How The Money You Raise Will Make A Difference:
- £76 could fund the MS Society helpline for one hour
- £200 could pay for a day’s respite care, providing a vital break for a carer
- £500 could fund an MS specialist nurse for four days
These may seem like large amounts of money, but small donations from each Cake Break held quickly add up and translate to a huge amount of help for the MS Society, MSers, carers, and people affected my MS.
A Tablet Recipe To Help Get You Started:
- 100g / 3.5oz butter
- 900g / 1lb 14oz sugar
- 1 cup / 250ml milk
- 397g tin of condensed milk
Melt the butter and sugar on a medium heat, then add the milk and condensed milk.
Turn up the heat up, stirring the mixture until it reaches boiling point.
Reduce the heat to low and stir for 45 minutes.
Remove from the heat and stir 60 times with a wooden spoon. Pour a little onto a plate and if it sets it’s ready to pour into shallow trays.
Line a shallow tray with greaseproof paper and pour the mixture in, scoring the surface into squares, and leave to set and go cold.
**Take care with this recipe as the mixture gets extremely hot and retains heat for a long time.
The Vicar of Baghdad was recently given to me to read, and I found it an inspirational story. Reverend Canon Andrew White has been called ‘Vicar of Baghdad‘ as he presides over the sole Anglican church in Iraq. He also has MS. The book wasn’t given to me for that reason though; it was given to me as it’s a book which restores faith in humanity. There are still some good, decent people in this world.
MS is mentioned in passing a couple of times in the book, but no more. The book is written by Reverend Canon White himself, and details his perseverance with peace efforts in the middle east and the many other causes he immerses himself in. It is clear Reverend Canon White is a wonderful man, does amazing work, and is very selfless. The book is incredibly uplifting, and although I’m not a religious person, I found Reverend Canon White’s story incredibly inspiring for who he is as a person. I take heart in the fact that he is lauded as a wonderful person, and that alone, and not a wonderful person with MS that does amazing things despite his illness. He deserves the credit to himself, not shared with a disease which just so happens to share his body.
Just because we have MS, should we achieve any less?? It may be more difficult at times, and some ingenuity must be called into play in order to achieve what we want, sometimes using a different route, but we are fabulous people. MS doesn’t *have* to be linked to everything we do, achieve, or are – it’s only a passenger in our bodies. MS may have allowed us to discover exactly how strong, ingenious and determined we are, but those qualities were already there within us: MS just helped us to discover to exactly what extent.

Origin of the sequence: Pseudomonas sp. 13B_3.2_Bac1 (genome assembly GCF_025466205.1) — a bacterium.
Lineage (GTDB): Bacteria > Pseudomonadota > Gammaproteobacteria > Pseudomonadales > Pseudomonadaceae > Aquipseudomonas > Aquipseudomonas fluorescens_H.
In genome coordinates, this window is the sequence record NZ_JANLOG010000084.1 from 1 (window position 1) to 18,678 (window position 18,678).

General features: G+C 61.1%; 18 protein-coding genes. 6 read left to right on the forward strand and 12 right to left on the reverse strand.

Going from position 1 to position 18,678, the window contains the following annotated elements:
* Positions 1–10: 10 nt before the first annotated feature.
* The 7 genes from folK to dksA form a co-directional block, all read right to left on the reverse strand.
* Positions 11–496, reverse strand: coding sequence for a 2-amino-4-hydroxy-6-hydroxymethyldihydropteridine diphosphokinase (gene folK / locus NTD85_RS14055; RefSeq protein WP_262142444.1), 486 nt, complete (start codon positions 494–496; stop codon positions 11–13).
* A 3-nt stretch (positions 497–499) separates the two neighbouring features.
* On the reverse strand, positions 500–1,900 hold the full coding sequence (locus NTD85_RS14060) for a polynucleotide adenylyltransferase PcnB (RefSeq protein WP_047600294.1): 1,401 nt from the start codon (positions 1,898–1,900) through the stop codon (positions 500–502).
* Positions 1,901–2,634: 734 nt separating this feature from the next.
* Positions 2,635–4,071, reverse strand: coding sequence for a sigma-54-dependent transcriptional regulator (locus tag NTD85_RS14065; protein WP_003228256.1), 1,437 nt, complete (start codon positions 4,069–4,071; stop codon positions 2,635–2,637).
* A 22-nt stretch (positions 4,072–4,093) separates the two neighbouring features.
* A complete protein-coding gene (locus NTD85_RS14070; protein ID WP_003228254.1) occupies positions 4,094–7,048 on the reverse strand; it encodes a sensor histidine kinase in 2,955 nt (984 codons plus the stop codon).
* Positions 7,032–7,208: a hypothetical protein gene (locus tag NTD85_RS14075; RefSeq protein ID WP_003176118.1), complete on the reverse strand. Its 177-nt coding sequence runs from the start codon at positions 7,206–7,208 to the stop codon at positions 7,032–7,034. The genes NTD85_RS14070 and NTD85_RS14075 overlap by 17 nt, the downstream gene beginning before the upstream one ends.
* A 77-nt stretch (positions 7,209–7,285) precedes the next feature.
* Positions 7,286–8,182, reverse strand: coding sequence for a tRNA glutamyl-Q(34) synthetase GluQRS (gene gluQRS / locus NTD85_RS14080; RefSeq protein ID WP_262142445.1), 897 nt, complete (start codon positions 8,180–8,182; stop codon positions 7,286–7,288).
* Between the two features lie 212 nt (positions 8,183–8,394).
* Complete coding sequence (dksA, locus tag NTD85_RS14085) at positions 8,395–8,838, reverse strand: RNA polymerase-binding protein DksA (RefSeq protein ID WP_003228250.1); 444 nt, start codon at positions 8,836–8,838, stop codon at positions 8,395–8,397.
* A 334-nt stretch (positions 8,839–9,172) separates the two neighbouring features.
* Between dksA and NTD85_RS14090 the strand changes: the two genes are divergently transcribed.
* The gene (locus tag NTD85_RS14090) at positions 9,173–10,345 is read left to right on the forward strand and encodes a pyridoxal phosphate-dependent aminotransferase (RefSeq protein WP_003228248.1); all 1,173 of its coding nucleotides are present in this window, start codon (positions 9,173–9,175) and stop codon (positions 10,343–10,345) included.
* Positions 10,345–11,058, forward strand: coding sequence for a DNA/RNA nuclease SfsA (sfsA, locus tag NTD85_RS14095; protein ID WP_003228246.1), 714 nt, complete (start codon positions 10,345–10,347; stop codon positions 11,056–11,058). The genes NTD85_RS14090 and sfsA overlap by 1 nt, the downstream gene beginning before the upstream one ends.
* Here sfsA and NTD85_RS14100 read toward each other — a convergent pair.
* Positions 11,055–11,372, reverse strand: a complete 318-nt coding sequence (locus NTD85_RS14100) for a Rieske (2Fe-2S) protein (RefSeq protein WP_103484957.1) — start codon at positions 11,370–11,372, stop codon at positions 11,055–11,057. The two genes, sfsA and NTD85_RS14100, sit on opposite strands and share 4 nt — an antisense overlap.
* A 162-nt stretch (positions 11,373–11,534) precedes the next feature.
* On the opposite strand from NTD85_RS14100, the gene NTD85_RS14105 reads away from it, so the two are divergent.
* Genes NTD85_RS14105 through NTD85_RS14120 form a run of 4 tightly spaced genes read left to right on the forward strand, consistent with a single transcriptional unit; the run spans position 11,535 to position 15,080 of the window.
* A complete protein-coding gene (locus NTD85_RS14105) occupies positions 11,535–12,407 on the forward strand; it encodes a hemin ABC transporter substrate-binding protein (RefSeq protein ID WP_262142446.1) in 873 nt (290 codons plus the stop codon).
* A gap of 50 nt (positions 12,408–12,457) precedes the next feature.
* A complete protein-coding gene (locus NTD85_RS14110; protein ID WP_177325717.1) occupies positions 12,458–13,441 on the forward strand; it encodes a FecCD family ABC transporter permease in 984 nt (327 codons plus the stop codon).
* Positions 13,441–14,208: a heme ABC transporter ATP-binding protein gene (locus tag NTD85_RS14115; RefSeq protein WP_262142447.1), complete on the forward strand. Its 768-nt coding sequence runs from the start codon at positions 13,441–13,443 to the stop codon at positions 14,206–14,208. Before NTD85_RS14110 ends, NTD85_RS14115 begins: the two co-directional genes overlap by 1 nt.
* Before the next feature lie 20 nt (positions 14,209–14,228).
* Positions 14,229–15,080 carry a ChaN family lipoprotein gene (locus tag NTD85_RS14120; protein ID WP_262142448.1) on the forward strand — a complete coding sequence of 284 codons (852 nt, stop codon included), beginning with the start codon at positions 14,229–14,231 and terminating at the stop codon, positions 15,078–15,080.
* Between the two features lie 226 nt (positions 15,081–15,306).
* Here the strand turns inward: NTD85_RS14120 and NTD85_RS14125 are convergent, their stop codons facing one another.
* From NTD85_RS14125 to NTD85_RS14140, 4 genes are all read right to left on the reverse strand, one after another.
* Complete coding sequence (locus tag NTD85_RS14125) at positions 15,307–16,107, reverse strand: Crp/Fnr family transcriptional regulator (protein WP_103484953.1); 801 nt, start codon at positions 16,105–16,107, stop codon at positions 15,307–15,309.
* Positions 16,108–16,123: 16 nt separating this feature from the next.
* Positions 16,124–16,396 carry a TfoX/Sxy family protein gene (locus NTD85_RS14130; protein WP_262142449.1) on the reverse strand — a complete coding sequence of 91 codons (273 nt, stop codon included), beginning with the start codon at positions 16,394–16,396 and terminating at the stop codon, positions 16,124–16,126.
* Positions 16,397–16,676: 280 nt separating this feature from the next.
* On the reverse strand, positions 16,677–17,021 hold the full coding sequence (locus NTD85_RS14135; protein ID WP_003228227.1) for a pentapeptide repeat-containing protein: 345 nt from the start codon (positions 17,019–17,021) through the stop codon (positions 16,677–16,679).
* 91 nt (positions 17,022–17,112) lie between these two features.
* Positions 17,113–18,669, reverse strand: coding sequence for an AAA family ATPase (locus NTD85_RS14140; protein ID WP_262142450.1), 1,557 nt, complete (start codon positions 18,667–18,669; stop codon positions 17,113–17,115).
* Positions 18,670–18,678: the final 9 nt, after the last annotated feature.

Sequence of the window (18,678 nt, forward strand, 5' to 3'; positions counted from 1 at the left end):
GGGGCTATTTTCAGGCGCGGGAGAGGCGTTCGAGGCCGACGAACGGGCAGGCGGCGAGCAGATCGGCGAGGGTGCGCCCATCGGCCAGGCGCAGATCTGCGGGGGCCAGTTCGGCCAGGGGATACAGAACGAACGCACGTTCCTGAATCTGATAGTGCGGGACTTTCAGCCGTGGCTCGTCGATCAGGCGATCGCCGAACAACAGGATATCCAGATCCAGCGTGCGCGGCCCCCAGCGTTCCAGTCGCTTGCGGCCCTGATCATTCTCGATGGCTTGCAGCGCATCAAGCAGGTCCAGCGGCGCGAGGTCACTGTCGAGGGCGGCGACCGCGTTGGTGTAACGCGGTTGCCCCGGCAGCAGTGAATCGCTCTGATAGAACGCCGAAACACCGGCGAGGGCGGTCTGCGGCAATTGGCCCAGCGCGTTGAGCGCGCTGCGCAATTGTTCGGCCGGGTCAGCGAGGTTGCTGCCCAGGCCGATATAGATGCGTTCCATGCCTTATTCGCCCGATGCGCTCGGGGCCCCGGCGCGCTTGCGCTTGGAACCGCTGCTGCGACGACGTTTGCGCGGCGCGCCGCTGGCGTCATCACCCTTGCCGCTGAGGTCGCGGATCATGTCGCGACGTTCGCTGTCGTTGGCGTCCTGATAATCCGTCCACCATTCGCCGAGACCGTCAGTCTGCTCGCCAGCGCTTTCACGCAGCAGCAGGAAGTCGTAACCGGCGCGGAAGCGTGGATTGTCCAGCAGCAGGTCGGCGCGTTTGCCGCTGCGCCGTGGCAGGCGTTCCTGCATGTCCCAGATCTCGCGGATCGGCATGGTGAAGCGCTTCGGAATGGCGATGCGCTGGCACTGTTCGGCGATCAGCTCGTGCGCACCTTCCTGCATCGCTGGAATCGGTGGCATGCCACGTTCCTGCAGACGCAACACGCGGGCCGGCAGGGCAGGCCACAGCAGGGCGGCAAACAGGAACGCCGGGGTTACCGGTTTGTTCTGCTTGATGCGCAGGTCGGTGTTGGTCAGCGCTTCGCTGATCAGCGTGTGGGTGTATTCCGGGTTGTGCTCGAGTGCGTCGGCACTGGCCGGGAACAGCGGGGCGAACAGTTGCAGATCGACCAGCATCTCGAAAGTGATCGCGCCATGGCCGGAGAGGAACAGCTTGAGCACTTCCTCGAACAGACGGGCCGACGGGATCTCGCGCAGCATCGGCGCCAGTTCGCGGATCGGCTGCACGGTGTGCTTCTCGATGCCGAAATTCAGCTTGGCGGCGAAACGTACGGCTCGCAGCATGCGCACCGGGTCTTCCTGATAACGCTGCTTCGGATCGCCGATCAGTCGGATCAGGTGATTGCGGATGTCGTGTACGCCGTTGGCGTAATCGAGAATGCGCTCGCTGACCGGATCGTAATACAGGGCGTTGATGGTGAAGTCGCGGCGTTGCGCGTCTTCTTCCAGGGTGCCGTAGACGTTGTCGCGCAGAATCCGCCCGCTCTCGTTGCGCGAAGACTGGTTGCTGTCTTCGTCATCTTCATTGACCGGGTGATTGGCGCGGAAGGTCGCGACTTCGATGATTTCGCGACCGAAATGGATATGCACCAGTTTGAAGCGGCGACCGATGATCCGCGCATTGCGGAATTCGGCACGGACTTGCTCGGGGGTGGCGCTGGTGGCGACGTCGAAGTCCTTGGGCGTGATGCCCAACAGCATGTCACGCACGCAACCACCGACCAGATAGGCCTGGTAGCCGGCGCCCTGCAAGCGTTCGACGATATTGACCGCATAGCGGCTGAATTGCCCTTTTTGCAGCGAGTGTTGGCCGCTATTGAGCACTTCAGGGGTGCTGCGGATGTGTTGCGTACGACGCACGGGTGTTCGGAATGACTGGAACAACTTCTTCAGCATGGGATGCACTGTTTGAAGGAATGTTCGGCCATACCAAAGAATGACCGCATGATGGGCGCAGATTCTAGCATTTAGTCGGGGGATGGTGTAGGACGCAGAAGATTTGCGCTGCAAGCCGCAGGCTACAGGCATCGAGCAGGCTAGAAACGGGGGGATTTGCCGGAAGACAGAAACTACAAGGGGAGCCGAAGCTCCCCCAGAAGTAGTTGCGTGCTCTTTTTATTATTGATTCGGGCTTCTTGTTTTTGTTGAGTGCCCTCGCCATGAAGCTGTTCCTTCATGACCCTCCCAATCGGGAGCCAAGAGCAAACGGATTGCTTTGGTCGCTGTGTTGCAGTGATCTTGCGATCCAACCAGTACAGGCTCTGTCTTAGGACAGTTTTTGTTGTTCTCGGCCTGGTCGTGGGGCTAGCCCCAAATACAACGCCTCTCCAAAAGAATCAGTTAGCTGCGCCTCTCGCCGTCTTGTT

The European Medicines Agency’s Committee for Medicinal Products for Human Use has today (21st January 2011) rejected Merk KGaA’s oral medication for relapsing-remitting MS, Cladribine. Despite currently available research data stating the effectiveness of Cladribine in treating RRMS, it was felt that the risks of the drug outweigh the benefits. As reported on Multiple Sclerosis Blog on about.com, ” In trial, 2% of participants on the drug developed shingles and 4 people developed cancer, while neither of these things were seen in the placebo group.” Whilst it was also reported on the MS Trust Cladribine Factsheet that, “Although the trials so far have shown cladribine to be well tolerated, lymphopenia – an abnormally low level of lymphocytes (white blood cells that fight off disease) occurred more frequently in the cladribine treatment groups. With the exception of lymphopenia, headaches and nasopharyngitis (inflammation of the nasal passages and upper part of the throat) were the most frequently reported adverse events in the three treatment groups. An increased number of people with cancer have also been observed in clinical trials of cladribine which could point to an increased risk of cancer over time and with increasing doses of the drug.”
I can understand a desire for oral medications for MS for those whose bodies won’t tolerate injectible medications, for those who really don’t like self injecting, or for those who don’t meet the criteria for Tysabri etc and can’t tolerate the CRAB drugs. Apart from these reasons, is there really a need for MS oral medications to be developed so quickly? Are they any more effective than the treatments available now? Are the potentially serious side effects outweighed by then benefits of Cladribine? Merk officials plan to rebsubmit a new application for Cladribine in Europe in 2012 with more clinical evidence. I’m assuming that this would have to contain more positive clinical evidence in order to be approved!